It is now 2018, the ducklings have become swans and we can import modules using an extra attribute in our script tags. The functional programmers are bent on this and they are probably the reason it is spreading to Node.

<script type="module">
  import * as util from './util.js'
  util.default()
  util.extra()
</script>
<script type="module">
  import { display, extra } from './main.js' // that too
  display.message()
  extra()
</script>

A friend of mine asked why Node doesn't simply use export. This is because Node was there a lot earlier than when the export keyword was introduced. :P

The import keyword used as a function enables dynamic imports. It returns a Promise that resolves whatever the script exports. Using import like this does not require the type="module" attribute of your script tag.

import('./util').then(module => window.util = module).catch(console.error)

Because import makes promises, we can await it in the DOMContentLoaded event as long as our event handler function is async.

document.addEventListener('DOMContentLoaded', async event => {
    window.util = await import('./util')
})

To load multiple scripts, simply iterate an Array

For some reason you might want a resolver function to import scripts by identifier (not full path) and why not a context object that in this case defaults to window. What you see below is not ideal but you get the point.

let libs = ['main', 'utils', 'session']
const init = async (context = window) => libs.forEach(async lib => context[lib] = await import(init.resolve(lib)))
init.resolve = lib => `./js/${lib}.js`


init(window) // libs are now properties of window
init({}) // initialize on empty object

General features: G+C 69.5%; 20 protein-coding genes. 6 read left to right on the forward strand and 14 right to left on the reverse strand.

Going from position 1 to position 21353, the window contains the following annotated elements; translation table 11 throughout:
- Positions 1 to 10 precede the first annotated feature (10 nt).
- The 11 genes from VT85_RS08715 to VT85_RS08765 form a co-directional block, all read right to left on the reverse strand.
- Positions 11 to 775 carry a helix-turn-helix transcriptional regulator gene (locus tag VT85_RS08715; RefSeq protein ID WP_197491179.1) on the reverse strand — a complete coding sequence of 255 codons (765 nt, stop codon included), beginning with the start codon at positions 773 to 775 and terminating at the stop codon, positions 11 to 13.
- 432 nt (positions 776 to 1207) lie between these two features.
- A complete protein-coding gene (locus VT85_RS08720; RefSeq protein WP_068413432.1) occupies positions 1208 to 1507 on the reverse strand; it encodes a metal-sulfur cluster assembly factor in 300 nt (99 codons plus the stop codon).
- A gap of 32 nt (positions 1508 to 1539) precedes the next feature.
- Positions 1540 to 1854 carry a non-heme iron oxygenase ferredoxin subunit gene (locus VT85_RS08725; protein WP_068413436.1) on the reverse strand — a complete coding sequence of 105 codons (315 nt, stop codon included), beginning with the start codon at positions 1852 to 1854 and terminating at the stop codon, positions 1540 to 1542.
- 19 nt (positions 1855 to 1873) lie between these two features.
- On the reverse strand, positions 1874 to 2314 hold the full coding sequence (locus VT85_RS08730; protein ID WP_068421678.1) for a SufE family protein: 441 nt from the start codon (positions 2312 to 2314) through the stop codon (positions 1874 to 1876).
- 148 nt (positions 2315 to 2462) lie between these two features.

init({
    utils: 'abc'
}) // utils is overwritten

Using RequireJS

Personally I never understood why anyone would think that this is what they need in life. It never solved any problems for me. However because of its reputation it needs to be included.

requirejs(["util"], util => {
    //This function is called when util.js is loaded.
    window.util = util
})

Acquire

A simplification of requirejs that evaluates the responseText of a XMLHttpRequest in its own context that contains a module identifier. There was no fetch at the time. There were no module scripts or import/export keywords. Acquire supports both synchronous and asynchronous with a single function call but a synchronous XMLHttpRequest is perhaps the most deprecated thing you can do period.

If you liked this article then come back here more often on dev.to

Posted on Nov 8 '18 by:

jochemstoel profile

Jochem Stoel

@jochemstoel

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Discussion

markdown guide
 

You wrote that it is done that way in Vanilla JS :

document.addEventListener('DOMContentLoaded', event => {
// the page has finished loading
})

Isn't this plain JS ?

 

Vanilla JS is plain JS, some more info: stackoverflow.com/a/20435744/7446162

If you enable all the "modules" the download size is still 0 bytes: vanilla-js.com/
Vanilla JS

 

Haha okay I get it.

I guess the joke couldn't have worked on me because I don't use Javascript libraries

 

So sweet, I never expected that question.

 

Potentially relevant (and proven quite useful): You can use <script defer="defer"> to load scripts after a page has loaded. (Beware that some of your scripts may still be asynchronous, so it is not guaranteed that all HTML elements can be accessed yet.)